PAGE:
Wednesday, January 18, 2012

How Google is Killing Indie Android Developers

I've been a full-time indie Android developer for over two years now. It's been an awesome experience, but this is going to be a watershed year, and at the end of it, I'm not sure I'll still be in business.

 First some background... I published my first app on the Android Market in March of 2009. At the time I was a graduate student hoping for some pizza money. I didn't expect it to turn into a full-time business, but that's what ended up happening.

My early efforts at apps were clumsy. I published simple utility calculators just to learn the development environment and get my feet wet. Then I moved on to games. I was the first to publish some staple games on the platform, like Spades and Dominoes. And my version of Golf Solitaire has also been very popular. Because I was one of the more successful early indie publishers on the market, I was approached by a Russian developer to resell EasyTether, because at that time Russian devs were unable to publish in the market. So we worked out a publishing agreement and I've been very fortunate to be able to publish that app. In total, I've published 39 apps on the Android Market. Many are very simple. You can see them in the market here. Some have done well, and some have flopped. But all of my new apps had a fighting chance. Until last summer.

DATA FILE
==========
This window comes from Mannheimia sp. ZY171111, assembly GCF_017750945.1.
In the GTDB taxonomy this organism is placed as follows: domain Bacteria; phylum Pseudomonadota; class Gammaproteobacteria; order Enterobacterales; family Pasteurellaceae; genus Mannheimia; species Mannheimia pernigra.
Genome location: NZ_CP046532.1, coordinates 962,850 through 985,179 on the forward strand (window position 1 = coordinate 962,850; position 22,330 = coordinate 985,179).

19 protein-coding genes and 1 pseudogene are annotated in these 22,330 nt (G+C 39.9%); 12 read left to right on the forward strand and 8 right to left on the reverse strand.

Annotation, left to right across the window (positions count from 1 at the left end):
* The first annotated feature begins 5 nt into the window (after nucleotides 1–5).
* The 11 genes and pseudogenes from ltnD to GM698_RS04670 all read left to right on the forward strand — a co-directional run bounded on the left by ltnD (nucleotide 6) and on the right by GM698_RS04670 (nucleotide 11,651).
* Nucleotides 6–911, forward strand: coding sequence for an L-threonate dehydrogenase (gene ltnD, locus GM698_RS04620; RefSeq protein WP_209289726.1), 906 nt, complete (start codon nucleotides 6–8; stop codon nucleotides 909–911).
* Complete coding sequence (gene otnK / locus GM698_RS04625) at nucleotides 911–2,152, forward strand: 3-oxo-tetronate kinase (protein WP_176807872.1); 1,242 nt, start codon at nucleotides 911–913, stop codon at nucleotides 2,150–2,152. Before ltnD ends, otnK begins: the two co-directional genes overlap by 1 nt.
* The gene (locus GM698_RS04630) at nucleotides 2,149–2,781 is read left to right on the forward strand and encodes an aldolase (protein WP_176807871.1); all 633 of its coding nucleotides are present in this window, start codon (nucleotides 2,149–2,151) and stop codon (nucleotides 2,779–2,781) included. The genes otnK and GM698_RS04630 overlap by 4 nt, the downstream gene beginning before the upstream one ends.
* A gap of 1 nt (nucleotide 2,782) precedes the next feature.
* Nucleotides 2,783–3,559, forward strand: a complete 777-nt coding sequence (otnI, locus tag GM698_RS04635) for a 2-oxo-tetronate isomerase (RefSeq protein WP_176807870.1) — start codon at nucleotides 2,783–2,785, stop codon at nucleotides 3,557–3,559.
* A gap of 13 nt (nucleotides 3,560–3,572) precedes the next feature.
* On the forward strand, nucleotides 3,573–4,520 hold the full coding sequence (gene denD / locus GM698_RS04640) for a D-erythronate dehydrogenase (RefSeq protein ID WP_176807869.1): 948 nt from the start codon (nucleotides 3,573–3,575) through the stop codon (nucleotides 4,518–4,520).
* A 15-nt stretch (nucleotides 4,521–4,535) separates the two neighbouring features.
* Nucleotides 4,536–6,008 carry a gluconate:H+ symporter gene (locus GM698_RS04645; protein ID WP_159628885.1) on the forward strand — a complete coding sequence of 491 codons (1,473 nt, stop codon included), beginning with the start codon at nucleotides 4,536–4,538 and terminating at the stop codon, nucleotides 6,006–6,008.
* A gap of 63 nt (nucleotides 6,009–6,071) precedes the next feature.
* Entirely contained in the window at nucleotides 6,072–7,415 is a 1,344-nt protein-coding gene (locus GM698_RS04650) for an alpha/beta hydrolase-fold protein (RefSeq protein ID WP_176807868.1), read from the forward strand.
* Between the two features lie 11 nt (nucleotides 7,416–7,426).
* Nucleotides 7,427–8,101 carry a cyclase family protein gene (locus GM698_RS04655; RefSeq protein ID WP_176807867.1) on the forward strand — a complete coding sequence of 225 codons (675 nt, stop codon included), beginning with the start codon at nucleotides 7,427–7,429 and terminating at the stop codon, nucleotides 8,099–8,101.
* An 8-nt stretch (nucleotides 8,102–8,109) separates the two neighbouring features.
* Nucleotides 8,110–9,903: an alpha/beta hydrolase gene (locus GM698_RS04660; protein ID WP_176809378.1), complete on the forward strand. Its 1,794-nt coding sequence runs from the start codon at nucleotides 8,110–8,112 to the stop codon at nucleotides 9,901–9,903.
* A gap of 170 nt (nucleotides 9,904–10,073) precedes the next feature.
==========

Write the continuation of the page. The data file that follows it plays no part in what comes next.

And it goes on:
In July 2011 Google revamped the Android Market and removed the "Just In" category. I can't speak for other devs, but this decision may have wrecked my small business. Why? Because for most indie devs, the Android Market is their primary distribution channel, and if users don't see it there, they don't see it. Some section of the market displaying the newest releases is very nearly the only way indie apps are going to get any exposure. Instead, there are now "Top New Paid" and "Top New Free" sections, which only reinforce the popularity of apps that already have exposure, and do nothing for new apps that have no traction. This editorial over at Android Police was in favor of the change at the time. They said:
Of course, the problem is that these developers can't actually determine what percentage of their app's "clicks" come from the "Just In" section - there seems to be a tacit assumption that it's a large number, without any evidence to back up this claim. I don't think that is at all the case, but I don't have any numbers, either - just my own personal experience that I think many of you will be able to corroborate.
Well, I have several years of direct experience with the market, publishing numerous apps. Let me share a little with you.

Here are the first day sales for apps published:

Drywall Calculator, Jan2010 (4)
Friction Loss Calculator, Jan2010 (8)
Puzzle Lords, Jan2010 (4)
ReceiptBook, Apr2010 (5)
HairBook, Feb2011 (4)

HairBook, a hair stylist customer database app, went on to sell 30 copies in the first week. All of these apps, and all of my earlier apps and games benefited from the initial exposure of the Just In section. What typically happens is that sales tend to either drop off after that first week, or pick up and plateau (as has happened with my more popular games).

Now let me share first-day sales figures for the last two apps I've released:

 Flick Hearts, Oct 2010: (0)
Save the Egg, Jan 2012 (0)